Skepticism about science and medicine

In search of disinterested science

Posts Tagged ‘Tim Dinsdale’

From uncritical about science to skeptical about science: 2

Posted by Henry Bauer on 2021/01/02

How nice it is when Science is well funded

I was fortunate enough to experience two years (1956-58) of postdoctoral research in the United States, at the University of Michigan (Ann Arbor), with a wonderful mentor in Philip J. Elving.

At once I was impressed with the clear benefits to science from being amply funded. In Australia, research was done with what might be called a frugal adequacy of resources, whereas by the 1950s in the United States there was an intoxicating sense of affluence in the scientific research community: The National Science Foundation had been established in 1950, and the budget of the National Institutes of Health was increasing dramatically, following recommendations in Vannevar Bush’s Report to the President.

The differences at that time between the Australian environment and the American one gave me a glimpse of how the circumstances of science changed following World War II. After some wonderfully heady years of research support just waiting to be asked for, coming to everyone who asked, demand soon grew faster than supply, bringing eventually the present-day hot-house, cutthroat environment of incessant unbridled competition.

In Ann Arbor I appreciated also the change from a geographical backwater, as Australia then was. Supplies and equipment and library resources were all available without stint in Ann Arbor, or would arrive in short order if not already at hand. By contrast, in those years, journals and equipment reached Australia only by ship, in journeys taking a matter of months.

A few things however, pointed to some dark lining on the silver clouds of money, though their significance becomes obvious only in retrospect. They stuck in my memory because strange enough, different from my previous experience and expectations; but they were irrelevant at that time to my own doings and ambitions.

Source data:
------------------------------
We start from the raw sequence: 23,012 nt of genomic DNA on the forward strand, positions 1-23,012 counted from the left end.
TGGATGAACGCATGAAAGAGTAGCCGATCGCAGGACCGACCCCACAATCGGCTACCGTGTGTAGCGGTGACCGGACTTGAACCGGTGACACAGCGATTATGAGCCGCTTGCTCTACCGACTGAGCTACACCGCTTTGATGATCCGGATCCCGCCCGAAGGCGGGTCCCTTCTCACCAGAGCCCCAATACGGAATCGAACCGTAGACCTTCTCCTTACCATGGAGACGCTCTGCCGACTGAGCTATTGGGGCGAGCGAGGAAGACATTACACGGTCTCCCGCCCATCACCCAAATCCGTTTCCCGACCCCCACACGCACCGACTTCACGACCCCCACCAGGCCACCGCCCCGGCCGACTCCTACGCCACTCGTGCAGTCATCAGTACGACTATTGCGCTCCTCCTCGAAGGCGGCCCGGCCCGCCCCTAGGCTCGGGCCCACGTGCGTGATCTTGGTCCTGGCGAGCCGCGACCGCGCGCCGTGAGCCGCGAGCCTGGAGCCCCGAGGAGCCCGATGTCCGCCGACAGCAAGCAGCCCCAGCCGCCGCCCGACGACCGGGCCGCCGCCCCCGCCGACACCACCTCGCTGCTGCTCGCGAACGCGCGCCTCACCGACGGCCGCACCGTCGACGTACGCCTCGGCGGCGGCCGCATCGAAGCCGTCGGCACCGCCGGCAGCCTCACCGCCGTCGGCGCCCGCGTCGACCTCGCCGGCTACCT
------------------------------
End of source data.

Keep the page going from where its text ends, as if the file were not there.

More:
One strange thing concerned careers in research. I was taken aback when a doctoral student told me, in around 1957, that he intended to seek a job in industry in order to avoid the rat-race of academe. This was the very opposite of the view in my cohort of Australian students: for us, industry was the rat-race, whereas scientific research in academe seemed like an unhurried way to earn a living while doing something interesting and useful.

A second thing new to me occurred in a meeting of a research group that I was able to participate in. The discussion was about drafting a request for renewal of a research grant, and I was surprised when the group’s leader emphasized, more than once, that everything should be kept completely confidential so that rival competing research groups could not hear of it.

Only in recalling those times now do I recognize another indication of the way in which the force-feeding of scientific research had begun to alter judgments of value. The prestige of faculty members in Ann Arbor was closely tied to their productivity in research. Those who were not active in gathering grant funds were tolerated rather than appreciated, and they had few if any graduate students to mentor. A department chairman at the time, who had little if any research in his own background, was tolerated perhaps a bit more gratefully for doing the unpleasant administrative work that allowed others time for research.

Again it is only in retrospect that I can appreciate the significance of Department Chair by contrast to Department Head. It was then still the traditional practice in Australia for every academic Department to be governed autocratically by the only faculty member with the title of (Full) Professor. Consequences flowed from the fact that these appointments remained effective until retirement; there was no formal mechanism for replacing an unsatisfactory Department Head.